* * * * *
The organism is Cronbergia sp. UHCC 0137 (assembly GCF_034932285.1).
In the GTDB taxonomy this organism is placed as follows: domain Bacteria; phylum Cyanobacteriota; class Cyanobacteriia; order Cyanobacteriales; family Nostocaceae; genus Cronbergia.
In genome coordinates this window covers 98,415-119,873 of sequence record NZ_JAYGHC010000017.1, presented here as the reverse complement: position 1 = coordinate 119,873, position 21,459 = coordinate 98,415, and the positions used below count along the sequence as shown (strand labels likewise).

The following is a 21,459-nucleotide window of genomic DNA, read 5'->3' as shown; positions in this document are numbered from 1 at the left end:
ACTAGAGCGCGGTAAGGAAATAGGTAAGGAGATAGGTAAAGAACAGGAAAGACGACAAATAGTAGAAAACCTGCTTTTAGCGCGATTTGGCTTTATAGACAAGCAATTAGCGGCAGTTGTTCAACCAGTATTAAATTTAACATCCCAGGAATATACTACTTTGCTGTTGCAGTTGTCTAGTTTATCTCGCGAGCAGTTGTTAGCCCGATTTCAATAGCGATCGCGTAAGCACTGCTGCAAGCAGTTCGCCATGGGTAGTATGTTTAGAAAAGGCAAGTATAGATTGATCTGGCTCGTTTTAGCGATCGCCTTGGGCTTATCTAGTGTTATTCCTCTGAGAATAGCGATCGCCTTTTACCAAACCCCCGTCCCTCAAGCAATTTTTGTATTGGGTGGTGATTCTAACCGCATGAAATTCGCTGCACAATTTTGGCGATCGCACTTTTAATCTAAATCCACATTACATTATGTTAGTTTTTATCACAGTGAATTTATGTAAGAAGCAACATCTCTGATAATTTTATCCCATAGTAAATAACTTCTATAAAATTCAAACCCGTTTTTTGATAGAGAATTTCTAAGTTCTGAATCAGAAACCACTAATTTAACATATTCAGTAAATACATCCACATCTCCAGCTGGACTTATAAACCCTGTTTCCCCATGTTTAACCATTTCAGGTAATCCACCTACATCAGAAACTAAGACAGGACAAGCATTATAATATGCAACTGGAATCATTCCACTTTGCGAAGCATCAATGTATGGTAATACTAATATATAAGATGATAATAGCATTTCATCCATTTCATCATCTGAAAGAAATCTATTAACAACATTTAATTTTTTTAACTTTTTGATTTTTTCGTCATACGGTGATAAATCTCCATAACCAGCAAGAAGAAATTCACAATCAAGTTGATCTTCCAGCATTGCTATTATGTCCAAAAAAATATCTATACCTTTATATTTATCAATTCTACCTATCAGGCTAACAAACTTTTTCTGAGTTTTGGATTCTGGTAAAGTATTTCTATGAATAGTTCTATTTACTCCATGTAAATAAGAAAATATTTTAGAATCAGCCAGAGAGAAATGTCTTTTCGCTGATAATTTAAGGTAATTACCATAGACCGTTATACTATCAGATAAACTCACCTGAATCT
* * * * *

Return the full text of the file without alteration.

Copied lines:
The organism is Cronbergia sp. UHCC 0137 (assembly GCF_034932285.1).
In the GTDB taxonomy this organism is placed as follows: domain Bacteria; phylum Cyanobacteriota; class Cyanobacteriia; order Cyanobacteriales; family Nostocaceae; genus Cronbergia.
In genome coordinates this window covers 98,415-119,873 of sequence record NZ_JAYGHC010000017.1, presented here as the reverse complement: position 1 = coordinate 119,873, position 21,459 = coordinate 98,415, and the positions used below count along the sequence as shown (strand labels likewise).

The following is a 21,459-nucleotide window of genomic DNA, read 5'->3' as shown; positions in this document are numbered from 1 at the left end:
ACTAGAGCGCGGTAAGGAAATAGGTAAGGAGATAGGTAAAGAACAGGAAAGACGACAAATAGTAGAAAACCTGCTTTTAGCGCGATTTGGCTTTATAGACAAGCAATTAGCGGCAGTTGTTCAACCAGTATTAAATTTAACATCCCAGGAATATACTACTTTGCTGTTGCAGTTGTCTAGTTTATCTCGCGAGCAGTTGTTAGCCCGATTTCAATAGCGATCGCGTAAGCACTGCTGCAAGCAGTTCGCCATGGGTAGTATGTTTAGAAAAGGCAAGTATAGATTGATCTGGCTCGTTTTAGCGATCGCCTTGGGCTTATCTAGTGTTATTCCTCTGAGAATAGCGATCGCCTTTTACCAAACCCCCGTCCCTCAAGCAATTTTTGTATTGGGTGGTGATTCTAACCGCATGAAATTCGCTGCACAATTTTGGCGATCGCACTTTTAATCTAAATCCACATTACATTATGTTAGTTTTTATCACAGTGAATTTATGTAAGAAGCAACATCTCTGATAATTTTATCCCATAGTAAATAACTTCTATAAAATTCAAACCCGTTTTTTGATAGAGAATTTCTAAGTTCTGAATCAGAAACCACTAATTTAACATATTCAGTAAATACATCCACATCTCCAGCTGGACTTATAAACCCTGTTTCCCCATGTTTAACCATTTCAGGTAATCCACCTACATCAGAAACTAAGACAGGACAAGCATTATAATATGCAACTGGAATCATTCCACTTTGCGAAGCATCAATGTATGGTAATACTAATATATAAGATGATAATAGCATTTCATCCATTTCATCATCTGAAAGAAATCTATTAACAACATTTAATTTTTTTAACTTTTTGATTTTTTCGTCATACGGTGATAAATCTCCATAACCAGCAAGAAGAAATTCACAATCAAGTTGATCTTCCAGCATTGCTATTATGTCCAAAAAAATATCTATACCTTTATATTTATCAATTCTACCTATCAGGCTAACAAACTTTTTCTGAGTTTTGGATTCTGGTAAAGTATTTCTATGAATAGTTCTATTTACTCCATGTAAATAAGAAAATATTTTAGAATCAGCCAGAGAGAAATGTCTTTTCGCTGATAATTTAAGGTAATTACCATAGACCGTTATACTATCAGATAAACTCACCTGAATCT